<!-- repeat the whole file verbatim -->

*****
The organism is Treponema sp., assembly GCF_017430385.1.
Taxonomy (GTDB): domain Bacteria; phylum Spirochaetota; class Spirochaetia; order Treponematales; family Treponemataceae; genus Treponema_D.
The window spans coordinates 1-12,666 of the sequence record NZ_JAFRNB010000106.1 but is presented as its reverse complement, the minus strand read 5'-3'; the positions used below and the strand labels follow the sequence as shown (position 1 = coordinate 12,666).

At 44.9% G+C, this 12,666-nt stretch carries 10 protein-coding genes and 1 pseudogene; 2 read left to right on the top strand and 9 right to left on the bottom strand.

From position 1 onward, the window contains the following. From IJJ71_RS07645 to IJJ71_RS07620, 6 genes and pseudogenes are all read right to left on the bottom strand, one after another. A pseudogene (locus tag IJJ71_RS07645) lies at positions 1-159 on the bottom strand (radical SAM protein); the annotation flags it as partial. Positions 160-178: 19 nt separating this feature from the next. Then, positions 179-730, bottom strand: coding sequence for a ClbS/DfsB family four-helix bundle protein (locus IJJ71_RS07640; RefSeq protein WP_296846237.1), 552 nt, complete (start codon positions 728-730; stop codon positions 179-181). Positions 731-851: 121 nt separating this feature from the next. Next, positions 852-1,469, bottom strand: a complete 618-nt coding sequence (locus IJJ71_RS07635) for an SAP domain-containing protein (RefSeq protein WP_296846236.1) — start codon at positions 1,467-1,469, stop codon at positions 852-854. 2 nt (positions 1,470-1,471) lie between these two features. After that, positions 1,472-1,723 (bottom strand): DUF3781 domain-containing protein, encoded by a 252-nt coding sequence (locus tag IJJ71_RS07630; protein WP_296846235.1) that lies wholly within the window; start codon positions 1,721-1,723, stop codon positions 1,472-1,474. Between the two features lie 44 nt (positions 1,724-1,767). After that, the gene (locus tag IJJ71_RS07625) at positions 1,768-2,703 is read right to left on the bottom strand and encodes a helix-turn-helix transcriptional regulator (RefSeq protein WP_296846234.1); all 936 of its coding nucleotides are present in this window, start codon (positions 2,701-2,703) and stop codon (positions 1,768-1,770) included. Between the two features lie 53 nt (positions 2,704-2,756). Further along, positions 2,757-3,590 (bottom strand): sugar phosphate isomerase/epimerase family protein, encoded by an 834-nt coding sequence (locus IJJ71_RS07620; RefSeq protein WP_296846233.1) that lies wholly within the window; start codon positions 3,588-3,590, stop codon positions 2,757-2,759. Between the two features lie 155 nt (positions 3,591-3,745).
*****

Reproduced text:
The organism is Treponema sp., assembly GCF_017430385.1.
Taxonomy (GTDB): domain Bacteria; phylum Spirochaetota; class Spirochaetia; order Treponematales; family Treponemataceae; genus Treponema_D.
The window spans coordinates 1-12,666 of the sequence record NZ_JAFRNB010000106.1 but is presented as its reverse complement, the minus strand read 5'-3'; the positions used below and the strand labels follow the sequence as shown (position 1 = coordinate 12,666).

At 44.9% G+C, this 12,666-nt stretch carries 10 protein-coding genes and 1 pseudogene; 2 read left to right on the top strand and 9 right to left on the bottom strand.

From position 1 onward, the window contains the following. From IJJ71_RS07645 to IJJ71_RS07620, 6 genes and pseudogenes are all read right to left on the bottom strand, one after another. A pseudogene (locus tag IJJ71_RS07645) lies at positions 1-159 on the bottom strand (radical SAM protein); the annotation flags it as partial. Positions 160-178: 19 nt separating this feature from the next. Then, positions 179-730, bottom strand: coding sequence for a ClbS/DfsB family four-helix bundle protein (locus IJJ71_RS07640; RefSeq protein WP_296846237.1), 552 nt, complete (start codon positions 728-730; stop codon positions 179-181). Positions 731-851: 121 nt separating this feature from the next. Next, positions 852-1,469, bottom strand: a complete 618-nt coding sequence (locus IJJ71_RS07635) for an SAP domain-containing protein (RefSeq protein WP_296846236.1) — start codon at positions 1,467-1,469, stop codon at positions 852-854. 2 nt (positions 1,470-1,471) lie between these two features. After that, positions 1,472-1,723 (bottom strand): DUF3781 domain-containing protein, encoded by a 252-nt coding sequence (locus tag IJJ71_RS07630; protein WP_296846235.1) that lies wholly within the window; start codon positions 1,721-1,723, stop codon positions 1,472-1,474. Between the two features lie 44 nt (positions 1,724-1,767). After that, the gene (locus tag IJJ71_RS07625) at positions 1,768-2,703 is read right to left on the bottom strand and encodes a helix-turn-helix transcriptional regulator (RefSeq protein WP_296846234.1); all 936 of its coding nucleotides are present in this window, start codon (positions 2,701-2,703) and stop codon (positions 1,768-1,770) included. Between the two features lie 53 nt (positions 2,704-2,756). Further along, positions 2,757-3,590 (bottom strand): sugar phosphate isomerase/epimerase family protein, encoded by an 834-nt coding sequence (locus IJJ71_RS07620; RefSeq protein WP_296846233.1) that lies wholly within the window; start codon positions 3,588-3,590, stop codon positions 2,757-2,759. Between the two features lie 155 nt (positions 3,591-3,745).